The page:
Samsung has also tried to encourage users to download content via the company’s own portal using its various “Hub” applications, another advantage over the iPad in the case of SA users who can’t download content from Apple’s iTunes Store.
All major video and audio formats are supported and the tablet includes an equaliser so that sound can be further tweaked to suit users’ preferences. On the whole, the Galaxy Tab 2 handles media with aplomb and offers attractive interfaces for its consumption, whether it’s audio, video, or photos and other images.
What the Samsung Galaxy Tab 2 lacks in hardware upgrades it makes up for in the quality of the user experience it offers. Ice Cream Sandwich demonstrates that Android, which arguably has long since surpassed Apple’s iOS operating system when it comes to features and functionality on handsets, might finally be doing so on tablets, too.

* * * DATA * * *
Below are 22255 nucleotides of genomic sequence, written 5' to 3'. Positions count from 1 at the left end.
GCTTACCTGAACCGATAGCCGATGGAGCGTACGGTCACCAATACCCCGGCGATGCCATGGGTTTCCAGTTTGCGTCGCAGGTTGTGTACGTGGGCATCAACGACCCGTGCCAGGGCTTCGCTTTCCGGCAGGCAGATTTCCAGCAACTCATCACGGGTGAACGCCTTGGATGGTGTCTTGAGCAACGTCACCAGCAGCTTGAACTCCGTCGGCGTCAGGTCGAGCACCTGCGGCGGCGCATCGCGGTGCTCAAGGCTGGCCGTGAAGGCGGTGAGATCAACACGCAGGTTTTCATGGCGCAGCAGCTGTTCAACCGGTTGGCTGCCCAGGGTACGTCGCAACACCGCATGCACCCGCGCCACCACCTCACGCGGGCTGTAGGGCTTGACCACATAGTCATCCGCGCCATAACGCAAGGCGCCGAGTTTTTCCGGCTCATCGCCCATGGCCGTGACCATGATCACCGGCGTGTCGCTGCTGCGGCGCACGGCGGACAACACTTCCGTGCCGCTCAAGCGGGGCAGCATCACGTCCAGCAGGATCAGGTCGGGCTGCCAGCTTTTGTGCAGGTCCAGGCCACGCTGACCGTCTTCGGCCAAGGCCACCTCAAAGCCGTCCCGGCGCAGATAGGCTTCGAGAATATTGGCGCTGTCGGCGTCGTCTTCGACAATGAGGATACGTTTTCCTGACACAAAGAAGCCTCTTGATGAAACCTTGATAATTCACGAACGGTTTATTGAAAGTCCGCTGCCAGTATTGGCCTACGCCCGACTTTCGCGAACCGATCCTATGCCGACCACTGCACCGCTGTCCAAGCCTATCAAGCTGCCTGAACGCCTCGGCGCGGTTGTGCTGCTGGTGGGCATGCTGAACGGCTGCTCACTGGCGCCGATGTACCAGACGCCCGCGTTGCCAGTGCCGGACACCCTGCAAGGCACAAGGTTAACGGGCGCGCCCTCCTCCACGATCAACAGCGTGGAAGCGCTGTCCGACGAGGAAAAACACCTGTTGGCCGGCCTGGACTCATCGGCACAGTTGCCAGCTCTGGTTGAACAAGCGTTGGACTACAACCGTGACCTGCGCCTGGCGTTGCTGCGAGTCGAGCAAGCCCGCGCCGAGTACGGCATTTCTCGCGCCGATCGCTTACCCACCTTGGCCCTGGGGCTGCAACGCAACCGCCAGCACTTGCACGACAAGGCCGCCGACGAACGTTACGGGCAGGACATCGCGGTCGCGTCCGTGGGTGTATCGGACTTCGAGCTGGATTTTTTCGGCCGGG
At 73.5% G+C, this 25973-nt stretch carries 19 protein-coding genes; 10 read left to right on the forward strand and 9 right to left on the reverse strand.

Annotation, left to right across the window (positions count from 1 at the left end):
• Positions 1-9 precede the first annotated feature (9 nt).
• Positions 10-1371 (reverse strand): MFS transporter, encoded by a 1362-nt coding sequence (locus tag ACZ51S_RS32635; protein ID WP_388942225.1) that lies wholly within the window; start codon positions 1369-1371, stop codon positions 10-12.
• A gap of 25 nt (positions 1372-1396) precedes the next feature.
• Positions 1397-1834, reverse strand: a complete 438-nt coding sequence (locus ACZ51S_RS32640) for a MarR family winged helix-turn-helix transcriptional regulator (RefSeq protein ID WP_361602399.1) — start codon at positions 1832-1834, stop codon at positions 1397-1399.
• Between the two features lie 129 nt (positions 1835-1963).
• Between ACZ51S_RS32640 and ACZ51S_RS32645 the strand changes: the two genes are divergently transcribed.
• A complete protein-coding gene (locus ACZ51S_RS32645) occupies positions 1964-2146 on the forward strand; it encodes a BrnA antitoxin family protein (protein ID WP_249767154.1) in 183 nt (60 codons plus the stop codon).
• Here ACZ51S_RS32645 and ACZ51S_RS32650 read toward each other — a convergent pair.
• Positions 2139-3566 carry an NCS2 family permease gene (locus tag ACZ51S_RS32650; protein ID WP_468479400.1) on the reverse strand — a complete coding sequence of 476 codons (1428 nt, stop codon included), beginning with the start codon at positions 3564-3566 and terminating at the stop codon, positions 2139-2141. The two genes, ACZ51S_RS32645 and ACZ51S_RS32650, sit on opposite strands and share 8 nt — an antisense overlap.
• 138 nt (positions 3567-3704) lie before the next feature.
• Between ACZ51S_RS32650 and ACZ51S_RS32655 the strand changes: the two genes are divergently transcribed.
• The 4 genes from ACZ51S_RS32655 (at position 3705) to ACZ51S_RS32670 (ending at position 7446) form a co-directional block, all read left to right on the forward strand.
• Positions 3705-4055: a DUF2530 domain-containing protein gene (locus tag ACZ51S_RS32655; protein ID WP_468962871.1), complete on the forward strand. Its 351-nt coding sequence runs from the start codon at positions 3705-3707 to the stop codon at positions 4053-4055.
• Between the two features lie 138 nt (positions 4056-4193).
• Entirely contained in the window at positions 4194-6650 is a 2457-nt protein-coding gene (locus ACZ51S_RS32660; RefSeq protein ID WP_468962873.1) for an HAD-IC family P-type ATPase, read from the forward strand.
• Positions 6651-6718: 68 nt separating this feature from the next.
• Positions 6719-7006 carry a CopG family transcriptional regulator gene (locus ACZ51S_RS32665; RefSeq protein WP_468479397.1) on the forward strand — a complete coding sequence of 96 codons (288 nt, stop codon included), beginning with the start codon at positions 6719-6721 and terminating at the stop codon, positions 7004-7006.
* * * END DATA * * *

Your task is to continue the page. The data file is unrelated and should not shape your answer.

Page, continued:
Early Android tablets looked like scaled-up Android phones and lacked the cohesion, consistency and ease-of-use of Apple’s iOS on the iPad. Using the Galaxy Tab 2 is a far more pleasurable and intuitive experience than using its predecessor and Samsung has really considered the device itself when adding its customisations to the software.
It’s not the most exciting second-generation tablet, but the Samsung Galaxy Tab 2 once again places the Korean electronics giant at the head of the Android table and positions it as the strongest rival to Apple in the computer tablet market. It’s not perfect, but it’s pretty darn good.
- Only the 32GB, 3G and Wi-Fi model is available in SA. Recommended retail price is R6 599